4-momentum in relativistic QM

  1. I've been wondering about relativistic quantum mechanics. Elsewhere I'm addressing some comments about this branch of physics but I have never studied it. Is the 4-momentum 4-vector defined in the same way in relativsitic QM or is there a difference? I'm wondering if the time component of 4-momentum is defined in the same way in relativistic QM as in classical relativity. Thanks.

    Pete
     
  2. jcsd
  3. Hans de Vries

    Hans de Vries 1,135
    Science Advisor

    Yes, generally the metric is (+---), although Weinberg uses (-+++) as in (flat) GR.

    In QFT the 4-momentum is typically associated with the phase change rates in the
    time and space components corresponding to the plane wave eigenfunctions:

    [tex]\psi(x)~=~e^{-iEt/\hbar + ipx/\hbar}[/tex]


    Regards, Hans
     
    Last edited: Jun 30, 2008
  4. Fredrik

    Fredrik 10,197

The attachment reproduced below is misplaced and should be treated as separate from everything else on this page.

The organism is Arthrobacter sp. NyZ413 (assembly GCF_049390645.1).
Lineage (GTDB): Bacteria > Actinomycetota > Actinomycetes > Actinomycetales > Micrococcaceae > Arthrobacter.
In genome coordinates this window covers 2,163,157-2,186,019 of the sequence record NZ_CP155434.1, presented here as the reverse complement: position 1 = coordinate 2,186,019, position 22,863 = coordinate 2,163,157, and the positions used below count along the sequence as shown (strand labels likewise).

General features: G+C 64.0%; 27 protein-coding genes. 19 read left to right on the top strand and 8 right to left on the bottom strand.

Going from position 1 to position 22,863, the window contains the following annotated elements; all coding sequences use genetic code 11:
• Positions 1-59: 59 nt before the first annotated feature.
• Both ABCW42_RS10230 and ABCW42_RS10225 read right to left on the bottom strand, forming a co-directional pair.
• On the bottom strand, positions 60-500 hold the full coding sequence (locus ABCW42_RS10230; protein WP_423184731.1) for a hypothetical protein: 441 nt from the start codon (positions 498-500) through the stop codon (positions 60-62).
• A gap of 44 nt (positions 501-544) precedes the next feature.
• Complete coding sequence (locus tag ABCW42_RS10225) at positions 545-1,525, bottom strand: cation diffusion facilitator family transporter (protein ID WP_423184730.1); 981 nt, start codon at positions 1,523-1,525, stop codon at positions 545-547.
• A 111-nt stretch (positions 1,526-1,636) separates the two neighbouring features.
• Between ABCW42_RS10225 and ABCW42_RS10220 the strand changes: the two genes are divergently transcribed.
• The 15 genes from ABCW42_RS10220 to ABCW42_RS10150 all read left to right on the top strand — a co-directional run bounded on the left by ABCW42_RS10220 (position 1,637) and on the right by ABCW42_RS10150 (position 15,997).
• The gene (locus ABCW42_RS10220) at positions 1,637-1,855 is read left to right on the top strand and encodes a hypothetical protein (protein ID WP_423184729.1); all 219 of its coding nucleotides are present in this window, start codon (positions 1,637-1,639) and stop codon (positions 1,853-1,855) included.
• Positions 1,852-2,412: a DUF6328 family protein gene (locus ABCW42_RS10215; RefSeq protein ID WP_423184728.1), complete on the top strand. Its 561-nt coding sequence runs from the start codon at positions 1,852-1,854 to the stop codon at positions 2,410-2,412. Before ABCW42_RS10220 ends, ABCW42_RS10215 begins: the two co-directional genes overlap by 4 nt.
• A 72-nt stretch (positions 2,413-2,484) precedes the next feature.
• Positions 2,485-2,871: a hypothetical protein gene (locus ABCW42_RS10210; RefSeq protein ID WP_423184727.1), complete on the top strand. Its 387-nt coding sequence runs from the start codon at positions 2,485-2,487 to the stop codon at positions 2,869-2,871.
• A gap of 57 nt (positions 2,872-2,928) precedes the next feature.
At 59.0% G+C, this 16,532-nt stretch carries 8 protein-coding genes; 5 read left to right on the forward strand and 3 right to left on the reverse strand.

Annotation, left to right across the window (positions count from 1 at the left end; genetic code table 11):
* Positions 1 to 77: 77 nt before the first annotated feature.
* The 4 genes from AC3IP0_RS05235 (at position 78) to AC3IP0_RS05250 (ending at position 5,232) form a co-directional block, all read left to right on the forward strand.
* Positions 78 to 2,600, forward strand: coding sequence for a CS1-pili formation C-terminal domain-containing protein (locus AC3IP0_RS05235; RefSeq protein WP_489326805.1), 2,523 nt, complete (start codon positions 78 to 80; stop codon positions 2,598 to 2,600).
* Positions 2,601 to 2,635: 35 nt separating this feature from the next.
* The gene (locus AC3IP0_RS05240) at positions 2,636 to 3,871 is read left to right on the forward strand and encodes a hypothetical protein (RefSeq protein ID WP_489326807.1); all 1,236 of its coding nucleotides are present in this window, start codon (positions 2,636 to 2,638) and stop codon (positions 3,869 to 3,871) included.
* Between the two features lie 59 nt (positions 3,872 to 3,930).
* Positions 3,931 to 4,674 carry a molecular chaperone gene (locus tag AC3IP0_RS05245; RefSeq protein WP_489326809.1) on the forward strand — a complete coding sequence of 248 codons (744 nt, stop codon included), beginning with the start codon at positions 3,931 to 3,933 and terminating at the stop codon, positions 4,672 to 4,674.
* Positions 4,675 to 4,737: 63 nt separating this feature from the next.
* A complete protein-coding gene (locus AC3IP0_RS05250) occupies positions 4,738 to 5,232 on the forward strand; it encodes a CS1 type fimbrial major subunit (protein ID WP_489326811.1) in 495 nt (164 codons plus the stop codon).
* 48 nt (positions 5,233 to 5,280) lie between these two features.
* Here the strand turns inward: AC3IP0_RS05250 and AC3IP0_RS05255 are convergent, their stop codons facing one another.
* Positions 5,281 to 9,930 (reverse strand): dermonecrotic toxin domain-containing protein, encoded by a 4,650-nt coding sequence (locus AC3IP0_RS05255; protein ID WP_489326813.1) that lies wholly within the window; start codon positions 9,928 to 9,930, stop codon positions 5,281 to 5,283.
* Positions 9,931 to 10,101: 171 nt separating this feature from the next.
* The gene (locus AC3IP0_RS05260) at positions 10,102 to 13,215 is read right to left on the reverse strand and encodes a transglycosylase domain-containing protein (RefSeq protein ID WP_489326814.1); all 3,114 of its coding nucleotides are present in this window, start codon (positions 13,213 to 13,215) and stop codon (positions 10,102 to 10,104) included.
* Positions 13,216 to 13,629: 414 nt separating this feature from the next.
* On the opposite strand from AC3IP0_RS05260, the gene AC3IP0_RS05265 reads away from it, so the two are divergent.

Staff Emeritus
    Science Advisor
    Gold Member

    It's defined as the [itex]P^\mu[/itex] that appears in the translation operator [itex]e^{-iP^\mu a_\mu}[/itex], where [itex]a^\mu[/itex] is the translation four-vector. This definition works in both relativistic and non-relativistic QM. (The best place to read about these things is chapter 2 of vol. 1 of Weinberg's QFT book).

    In a relativistic quantum field theory, you can also construct the four-momentum operators expliclity from the Lagrangian, as the conserved quantities that Noether's theorem tells us must exist due to the invariance of the action under translations in space and time.
     
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